As Howard Cosell himself noted, he never played the game. Yet, Cosell remains one of the most beloved and iconic sports broadcasters of all time. During his long broadcasting career, Cosell became renowned for his sports journalism, his many interviews with Muhammad Ali, and his commentary during Monday Night Football broadcasts. TV Guide, in 1993, ranked Cosell as the all-time best sportscaster and in 1996 ranked him 47th among the 50 greatest TV stars of all time.
Like many stars of his era, Howard Cosell was not born with the last name for which he is famous. He was born as Howard William Cohen, the son of Polish immigrants in Winston-Salem North Carolina on March 25, 1918. His father owned a chain of clothing stores and Howard entered New York University and changed his last name to Cosell.
After earning a bachelor’s degree in English, Cosell entered law school at New York University and became editor of its law review. Cosell completed his law degree and, in 1941, earned admittance to the New York State Bar, but he interrupted his budding law career by entering the U.S. Army, where he became a Major and a member of the Army Transportation Corps during World War II. He married Mary Edith Abrams in 1944 and practiced law in Manhattan after the war ended.
While an attorney, Cosell represented Willie Mays and other athletes, became a fan of Jackie Robinson and represented the New York Little League. A manager for ABC Radio in 1953 asked him to host a local radio program focused on the Little League on WABC New York. Howard Cosell continued doing it for three years with no pay before he quit his law practice and became a full-time broadcaster in 1956 for ABC and remained with the network throughout his storied career.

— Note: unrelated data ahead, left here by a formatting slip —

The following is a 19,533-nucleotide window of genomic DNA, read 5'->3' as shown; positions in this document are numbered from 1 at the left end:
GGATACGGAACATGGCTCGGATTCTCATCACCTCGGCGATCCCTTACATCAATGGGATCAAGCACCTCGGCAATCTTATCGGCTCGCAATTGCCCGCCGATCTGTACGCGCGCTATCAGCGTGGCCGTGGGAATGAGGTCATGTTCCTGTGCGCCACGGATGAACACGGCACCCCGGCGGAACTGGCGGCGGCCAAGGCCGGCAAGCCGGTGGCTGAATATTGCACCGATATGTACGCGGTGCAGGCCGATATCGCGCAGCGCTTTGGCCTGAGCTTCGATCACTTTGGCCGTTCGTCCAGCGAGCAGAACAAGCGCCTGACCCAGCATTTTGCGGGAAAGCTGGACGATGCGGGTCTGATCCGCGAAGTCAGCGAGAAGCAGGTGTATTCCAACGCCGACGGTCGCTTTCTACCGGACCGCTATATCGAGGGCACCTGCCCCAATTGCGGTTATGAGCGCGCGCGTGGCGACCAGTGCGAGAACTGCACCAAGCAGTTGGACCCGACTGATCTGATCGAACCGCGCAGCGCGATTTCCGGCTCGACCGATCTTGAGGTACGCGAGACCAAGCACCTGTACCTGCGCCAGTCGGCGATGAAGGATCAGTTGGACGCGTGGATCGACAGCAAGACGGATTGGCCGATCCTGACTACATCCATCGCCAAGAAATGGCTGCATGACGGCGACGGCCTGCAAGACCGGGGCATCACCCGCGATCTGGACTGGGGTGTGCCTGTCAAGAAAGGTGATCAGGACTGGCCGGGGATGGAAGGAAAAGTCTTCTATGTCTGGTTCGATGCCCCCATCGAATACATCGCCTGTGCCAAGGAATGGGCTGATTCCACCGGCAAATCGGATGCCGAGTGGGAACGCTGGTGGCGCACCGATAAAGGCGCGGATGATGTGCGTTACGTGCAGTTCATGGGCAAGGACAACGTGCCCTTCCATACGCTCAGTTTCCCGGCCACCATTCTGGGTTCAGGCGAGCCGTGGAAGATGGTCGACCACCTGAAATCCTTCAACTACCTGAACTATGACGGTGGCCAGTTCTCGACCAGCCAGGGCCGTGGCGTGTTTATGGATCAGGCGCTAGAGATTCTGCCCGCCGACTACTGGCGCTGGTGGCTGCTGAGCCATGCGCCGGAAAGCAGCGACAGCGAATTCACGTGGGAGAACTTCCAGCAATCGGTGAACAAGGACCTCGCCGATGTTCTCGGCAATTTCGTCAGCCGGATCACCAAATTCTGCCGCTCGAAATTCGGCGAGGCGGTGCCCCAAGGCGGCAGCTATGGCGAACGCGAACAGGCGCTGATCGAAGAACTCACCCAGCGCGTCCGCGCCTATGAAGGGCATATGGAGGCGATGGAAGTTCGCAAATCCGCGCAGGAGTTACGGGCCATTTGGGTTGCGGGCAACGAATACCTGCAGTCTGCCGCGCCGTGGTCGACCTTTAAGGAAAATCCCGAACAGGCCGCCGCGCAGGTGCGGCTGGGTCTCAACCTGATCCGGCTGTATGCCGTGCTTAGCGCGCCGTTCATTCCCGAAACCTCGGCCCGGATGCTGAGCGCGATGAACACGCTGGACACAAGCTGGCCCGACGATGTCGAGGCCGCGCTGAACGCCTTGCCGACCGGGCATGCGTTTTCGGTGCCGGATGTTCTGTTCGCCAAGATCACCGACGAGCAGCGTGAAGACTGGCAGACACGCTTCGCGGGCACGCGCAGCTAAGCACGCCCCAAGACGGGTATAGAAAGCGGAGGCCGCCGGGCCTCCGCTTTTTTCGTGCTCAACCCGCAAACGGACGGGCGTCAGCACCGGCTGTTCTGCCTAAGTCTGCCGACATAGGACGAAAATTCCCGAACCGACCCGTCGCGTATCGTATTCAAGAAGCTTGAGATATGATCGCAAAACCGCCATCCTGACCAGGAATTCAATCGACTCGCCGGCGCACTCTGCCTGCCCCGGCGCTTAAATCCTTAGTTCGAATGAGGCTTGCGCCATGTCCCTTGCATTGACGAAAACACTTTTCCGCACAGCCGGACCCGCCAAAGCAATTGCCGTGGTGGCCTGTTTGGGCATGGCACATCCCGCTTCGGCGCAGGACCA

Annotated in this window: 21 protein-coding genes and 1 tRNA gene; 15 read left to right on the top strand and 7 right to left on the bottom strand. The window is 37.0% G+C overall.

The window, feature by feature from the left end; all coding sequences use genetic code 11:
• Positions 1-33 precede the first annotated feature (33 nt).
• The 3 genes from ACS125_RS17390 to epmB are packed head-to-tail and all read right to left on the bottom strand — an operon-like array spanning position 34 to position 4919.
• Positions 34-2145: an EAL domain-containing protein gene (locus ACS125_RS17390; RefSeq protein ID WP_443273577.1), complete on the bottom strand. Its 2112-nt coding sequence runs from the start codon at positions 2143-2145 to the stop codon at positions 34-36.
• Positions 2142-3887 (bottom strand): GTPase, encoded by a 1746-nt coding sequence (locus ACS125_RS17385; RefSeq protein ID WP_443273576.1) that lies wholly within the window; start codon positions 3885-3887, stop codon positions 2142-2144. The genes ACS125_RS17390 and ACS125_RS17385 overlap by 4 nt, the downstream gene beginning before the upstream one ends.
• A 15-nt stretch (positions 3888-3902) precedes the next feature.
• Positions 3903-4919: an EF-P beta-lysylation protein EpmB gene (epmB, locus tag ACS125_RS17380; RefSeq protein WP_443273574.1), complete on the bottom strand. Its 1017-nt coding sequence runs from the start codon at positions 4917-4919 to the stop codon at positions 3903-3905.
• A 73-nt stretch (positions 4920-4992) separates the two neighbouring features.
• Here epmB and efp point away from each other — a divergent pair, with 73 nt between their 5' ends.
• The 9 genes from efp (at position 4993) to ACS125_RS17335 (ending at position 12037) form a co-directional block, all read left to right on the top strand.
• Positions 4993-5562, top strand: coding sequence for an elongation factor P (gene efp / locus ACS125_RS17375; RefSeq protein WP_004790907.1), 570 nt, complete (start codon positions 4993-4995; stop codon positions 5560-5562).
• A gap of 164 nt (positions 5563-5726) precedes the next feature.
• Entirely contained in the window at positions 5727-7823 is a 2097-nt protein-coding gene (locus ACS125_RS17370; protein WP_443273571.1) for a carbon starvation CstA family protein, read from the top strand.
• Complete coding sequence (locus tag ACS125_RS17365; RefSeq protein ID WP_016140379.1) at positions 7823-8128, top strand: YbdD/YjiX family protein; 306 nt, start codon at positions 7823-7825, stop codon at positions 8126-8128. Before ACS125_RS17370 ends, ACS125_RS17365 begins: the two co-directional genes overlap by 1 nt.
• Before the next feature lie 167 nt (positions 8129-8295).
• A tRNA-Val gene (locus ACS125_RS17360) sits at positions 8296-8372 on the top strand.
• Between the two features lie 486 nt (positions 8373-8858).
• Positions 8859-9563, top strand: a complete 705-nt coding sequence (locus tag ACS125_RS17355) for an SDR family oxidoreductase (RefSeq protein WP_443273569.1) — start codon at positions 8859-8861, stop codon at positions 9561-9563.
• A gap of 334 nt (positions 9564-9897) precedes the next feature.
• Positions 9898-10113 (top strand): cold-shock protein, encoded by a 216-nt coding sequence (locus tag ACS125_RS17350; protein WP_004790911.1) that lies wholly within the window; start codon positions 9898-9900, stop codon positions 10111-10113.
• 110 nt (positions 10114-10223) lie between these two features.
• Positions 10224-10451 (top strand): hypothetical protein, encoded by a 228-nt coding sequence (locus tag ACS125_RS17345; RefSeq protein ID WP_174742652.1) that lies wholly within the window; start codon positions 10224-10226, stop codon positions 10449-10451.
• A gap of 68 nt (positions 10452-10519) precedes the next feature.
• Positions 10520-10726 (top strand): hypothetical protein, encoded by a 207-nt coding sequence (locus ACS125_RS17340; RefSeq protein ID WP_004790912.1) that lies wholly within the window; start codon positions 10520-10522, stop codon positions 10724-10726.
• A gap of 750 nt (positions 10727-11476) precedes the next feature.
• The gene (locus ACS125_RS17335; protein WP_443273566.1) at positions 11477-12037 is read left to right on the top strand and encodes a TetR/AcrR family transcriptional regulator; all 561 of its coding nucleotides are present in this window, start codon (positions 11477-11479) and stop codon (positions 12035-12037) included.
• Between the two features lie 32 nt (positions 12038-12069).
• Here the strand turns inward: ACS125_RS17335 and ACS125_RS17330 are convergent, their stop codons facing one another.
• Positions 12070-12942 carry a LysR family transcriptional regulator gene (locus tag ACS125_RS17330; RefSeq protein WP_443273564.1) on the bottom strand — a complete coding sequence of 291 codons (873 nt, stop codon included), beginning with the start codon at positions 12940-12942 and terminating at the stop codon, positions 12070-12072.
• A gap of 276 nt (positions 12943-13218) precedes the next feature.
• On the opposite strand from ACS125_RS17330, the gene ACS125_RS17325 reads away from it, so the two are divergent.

Cosell found a sponsor for his weekly radio program, Speaking Of Sports, developed his trademark “tell it like it is” style, and became a co-host of the New York Mets pre-game and post-game radio broadcasts. Howard Cosell’s radio career became a television career when he was named the sports anchor for WABC-TV, where he developed close ties with Muhammad Ali and eventually rose to fame as a boxing announcer and, later, a football broadcaster.
Unlike his predecessors, Howard Cosell brought an intellectual element to sports broadcasting with a hard-news approach. Although known for boxing ties to Ali, among Cosell’s career highlights was calling the Joe Frazier-George Foreman fight in 1973, when his famous “Down goes Frazier! Down Goes Frazier! Down Goes Frazier!” call became an instant classic and one of the most quoted lines in sports history.
In 1970, Howard Cosell joined Frank Gifford and Don Meredith to host ABC’s new Monday Night Football broadcast, for which he is most fondly remembered. Cosell passed away in 1995.